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Bass technique you couldn't do without!!
MUFF WIGGLER Forum Index -> Modular Synth General Discussion Goto page 1, 2  Next [all]
Author Bass technique you couldn't do without!!
raccoonboy
You are on a desert island. For some mysterious reason, on this island you can only have ONE synth bass technique/trick.

Obviously you are allowed a synth with oscs and VCAs, all the basics. But it is a generic synth. You cannot say 'I couldn't do it without my Arp or xxx module'.

Examples.
Hard sync which resets on gate.
FM on the transient.

I'll get the ball rolling with an obvious choice.

Keyboard tracking on the HPF.

Again. The rules! No specific modules. Tricks and techniques only (play styles are okay if that's important to you). If there is a sound you only get from one synth, find out what part of it you need and why. A filter type for example is allowed but not a brand of filter.

Feel free to list multiple tricks you use but you must only pick ONE as the one you won't give up otherwise all the fish on the island will die and you'll have no food!
raccoonboy
So nobody fell for my 'give me your secret ingredient'. hahaha! Dead Banana
Agawell
I think I got this from someone else on this forum but

MI Tides low -> clock divider /2 or /4 -> vca/lpg

gives a square wave 1 or 2 octaves below the uni/bi outputs - mix to taste
fac
Sawtooth oscillator through a 4-pole LPF gives me 90% of the bass sounds I use.
Rex Coil 7
Foot control of the cutoff freq along with single triggered envelopes.

Give this a few seconds ...

(I've posted a video in this post ... no idea why it's not showing up ... click on "quote" and you'll see the syntax)

milkshake
Frequency doubling.

The reason I use this is tablets and smartphones, where most music is listened on. So it's wise to make your music sound good on those. Besides that it gives you much more control over timbre than just using an oscillator and filter.

Patch:
Normal bass sound into mixer into recording device.
Normal bass sound into low pass filter into frequency doubler (just 4 diodes like in a power supply), into low pass filter into mixer.

Playing with the cutoff of both filters and the level of the doubled part gives you tremendous control over timbre. And because now you have more higher frequency contend it will also sound great with tablets and smartphones. IF you practice a bit of cause.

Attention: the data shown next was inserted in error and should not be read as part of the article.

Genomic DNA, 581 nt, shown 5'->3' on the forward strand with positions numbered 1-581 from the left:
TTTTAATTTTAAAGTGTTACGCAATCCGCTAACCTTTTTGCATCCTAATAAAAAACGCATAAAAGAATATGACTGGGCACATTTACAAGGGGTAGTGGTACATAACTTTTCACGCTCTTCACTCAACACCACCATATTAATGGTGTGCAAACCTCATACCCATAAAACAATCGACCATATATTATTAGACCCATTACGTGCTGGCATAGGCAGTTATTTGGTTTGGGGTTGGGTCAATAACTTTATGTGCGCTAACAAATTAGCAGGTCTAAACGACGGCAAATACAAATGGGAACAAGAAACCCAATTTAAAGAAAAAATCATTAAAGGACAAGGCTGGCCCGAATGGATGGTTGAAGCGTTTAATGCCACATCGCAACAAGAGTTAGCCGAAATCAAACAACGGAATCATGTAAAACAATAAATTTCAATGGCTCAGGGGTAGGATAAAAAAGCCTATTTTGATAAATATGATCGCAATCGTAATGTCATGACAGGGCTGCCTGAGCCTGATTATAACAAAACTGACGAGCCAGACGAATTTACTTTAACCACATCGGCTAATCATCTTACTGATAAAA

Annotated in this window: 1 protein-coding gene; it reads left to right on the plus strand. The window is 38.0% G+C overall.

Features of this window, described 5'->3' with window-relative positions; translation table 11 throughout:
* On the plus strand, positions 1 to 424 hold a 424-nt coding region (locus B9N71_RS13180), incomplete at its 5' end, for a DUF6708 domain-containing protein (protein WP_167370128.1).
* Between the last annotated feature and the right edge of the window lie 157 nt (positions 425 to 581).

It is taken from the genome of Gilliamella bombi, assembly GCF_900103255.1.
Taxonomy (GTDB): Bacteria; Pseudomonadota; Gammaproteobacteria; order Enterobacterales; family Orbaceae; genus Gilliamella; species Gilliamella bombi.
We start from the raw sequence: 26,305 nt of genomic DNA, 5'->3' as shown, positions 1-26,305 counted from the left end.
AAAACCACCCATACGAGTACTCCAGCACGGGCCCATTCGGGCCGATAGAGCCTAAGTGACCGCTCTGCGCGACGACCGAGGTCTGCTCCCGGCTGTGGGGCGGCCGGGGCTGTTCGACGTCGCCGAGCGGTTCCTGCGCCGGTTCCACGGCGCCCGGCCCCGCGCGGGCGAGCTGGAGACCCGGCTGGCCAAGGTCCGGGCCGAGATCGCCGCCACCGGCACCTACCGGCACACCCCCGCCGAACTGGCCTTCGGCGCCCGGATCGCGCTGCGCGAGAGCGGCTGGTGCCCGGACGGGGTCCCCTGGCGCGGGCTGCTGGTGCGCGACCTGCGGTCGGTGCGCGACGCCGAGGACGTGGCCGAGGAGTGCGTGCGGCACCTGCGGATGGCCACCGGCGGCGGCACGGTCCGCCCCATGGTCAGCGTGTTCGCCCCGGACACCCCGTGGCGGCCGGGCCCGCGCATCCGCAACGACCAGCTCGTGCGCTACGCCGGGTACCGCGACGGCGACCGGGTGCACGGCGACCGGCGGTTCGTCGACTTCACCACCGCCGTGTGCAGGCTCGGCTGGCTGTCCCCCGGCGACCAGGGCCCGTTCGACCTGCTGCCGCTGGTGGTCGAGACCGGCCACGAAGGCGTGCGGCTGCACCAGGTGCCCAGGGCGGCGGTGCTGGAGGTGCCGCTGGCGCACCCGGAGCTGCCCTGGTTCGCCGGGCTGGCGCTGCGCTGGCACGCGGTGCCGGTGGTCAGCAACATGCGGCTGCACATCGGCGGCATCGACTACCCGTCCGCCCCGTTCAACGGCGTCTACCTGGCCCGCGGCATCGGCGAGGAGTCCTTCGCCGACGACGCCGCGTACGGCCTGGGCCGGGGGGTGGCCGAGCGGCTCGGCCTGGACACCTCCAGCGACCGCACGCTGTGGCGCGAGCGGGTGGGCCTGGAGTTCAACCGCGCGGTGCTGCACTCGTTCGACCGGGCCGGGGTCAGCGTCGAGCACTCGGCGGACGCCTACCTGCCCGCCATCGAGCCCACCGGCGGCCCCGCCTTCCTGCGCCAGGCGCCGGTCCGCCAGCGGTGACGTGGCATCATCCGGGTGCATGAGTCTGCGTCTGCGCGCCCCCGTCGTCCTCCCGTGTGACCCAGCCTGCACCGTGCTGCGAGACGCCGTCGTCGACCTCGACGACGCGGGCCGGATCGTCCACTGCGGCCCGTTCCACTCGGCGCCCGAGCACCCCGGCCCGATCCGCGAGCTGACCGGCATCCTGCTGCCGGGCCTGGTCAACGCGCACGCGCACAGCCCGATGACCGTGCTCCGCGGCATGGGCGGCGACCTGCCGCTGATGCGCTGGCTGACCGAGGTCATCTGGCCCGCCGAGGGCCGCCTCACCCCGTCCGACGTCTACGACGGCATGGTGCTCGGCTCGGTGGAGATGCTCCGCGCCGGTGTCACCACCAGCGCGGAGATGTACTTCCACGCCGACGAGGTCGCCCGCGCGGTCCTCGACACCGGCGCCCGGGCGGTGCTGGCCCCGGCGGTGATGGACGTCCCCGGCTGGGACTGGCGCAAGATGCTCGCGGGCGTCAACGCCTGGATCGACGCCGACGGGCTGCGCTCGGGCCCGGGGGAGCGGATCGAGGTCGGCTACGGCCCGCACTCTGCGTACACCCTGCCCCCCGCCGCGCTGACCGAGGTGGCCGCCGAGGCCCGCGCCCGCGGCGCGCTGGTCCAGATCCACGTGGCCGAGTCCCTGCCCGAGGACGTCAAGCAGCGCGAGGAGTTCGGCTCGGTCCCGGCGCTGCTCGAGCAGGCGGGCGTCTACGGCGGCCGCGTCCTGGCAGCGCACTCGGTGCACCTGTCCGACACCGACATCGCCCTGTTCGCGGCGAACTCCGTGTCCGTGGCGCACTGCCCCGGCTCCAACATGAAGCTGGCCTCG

raccoonboy
milkshake wrote:
just 4 diodes like in a power supply,


I literally have a better grasp of quantum mechanics than I do of this sentence. Is there a module that does it for me?
raccoonboy
Agawell wrote:
I think I got this from someone else on this forum but

MI Tides low -> clock divider /2 or /4 -> vca/lpg

gives a square wave 1 or 2 octaves below the uni/bi outputs - mix to taste


No brands please!
Joe.
raccoonboy wrote:
milkshake wrote:
just 4 diodes like in a power supply,


I literally have a better grasp of quantum mechanics than I do of this sentence. Is there a module that does it for me?


Ring mods can act as Frequency doublers:

raccoonboy
Joe. wrote:
raccoonboy wrote:
milkshake wrote:
just 4 diodes like in a power supply,


I literally have a better grasp of quantum mechanics than I do of this sentence. Is there a module that does it for me?


Ring mods can act as Frequency doublers:



Ahh, thanks. Don't have a ringmod yet, it's on my list. It's one of the few 'standard' effects I haven't tried.
milkshake
raccoonboy wrote:
Joe. wrote:
raccoonboy wrote:
milkshake wrote:
just 4 diodes like in a power supply,


I literally have a better grasp of quantum mechanics than I do of this sentence. Is there a module that does it for me?


Ring mods can act as Frequency doublers:



Ahh, thanks. Don't have a ringmod yet, it's on my list. It's one of the few 'standard' effects I haven't tried.


I was talking about diode bridges used in power supplies.

Really simple, easy to diy, great distortion, build one for less than a buck excluding frontplate.

Ringmodulators are great to. Put the same signal into the inputs and the output is doubled in frequency.


Also easy to build, way more versatile than bridge, costs 10 bucks excluding frontplate.

Make both.
Jarvus
I like to use Make N Maths as a distorted Oscillator, patch a raw saw or sine into the ‘trig’ input and have the slope all the way to exponential. Then adjust the rise and fall times to create all manner of subharmonics and distorted waves relating to the original raw wave then off to a filter and vca with envelope modulation. Best bass I’ve made yet on modular.
raccoonboy
milkshake wrote:
raccoonboy wrote:
Joe. wrote:
raccoonboy wrote:
milkshake wrote:
just 4 diodes like in a power supply,


I literally have a better grasp of quantum mechanics than I do of this sentence. Is there a module that does it for me?


Ring mods can act as Frequency doublers:



Ahh, thanks. Don't have a ringmod yet, it's on my list. It's one of the few 'standard' effects I haven't tried.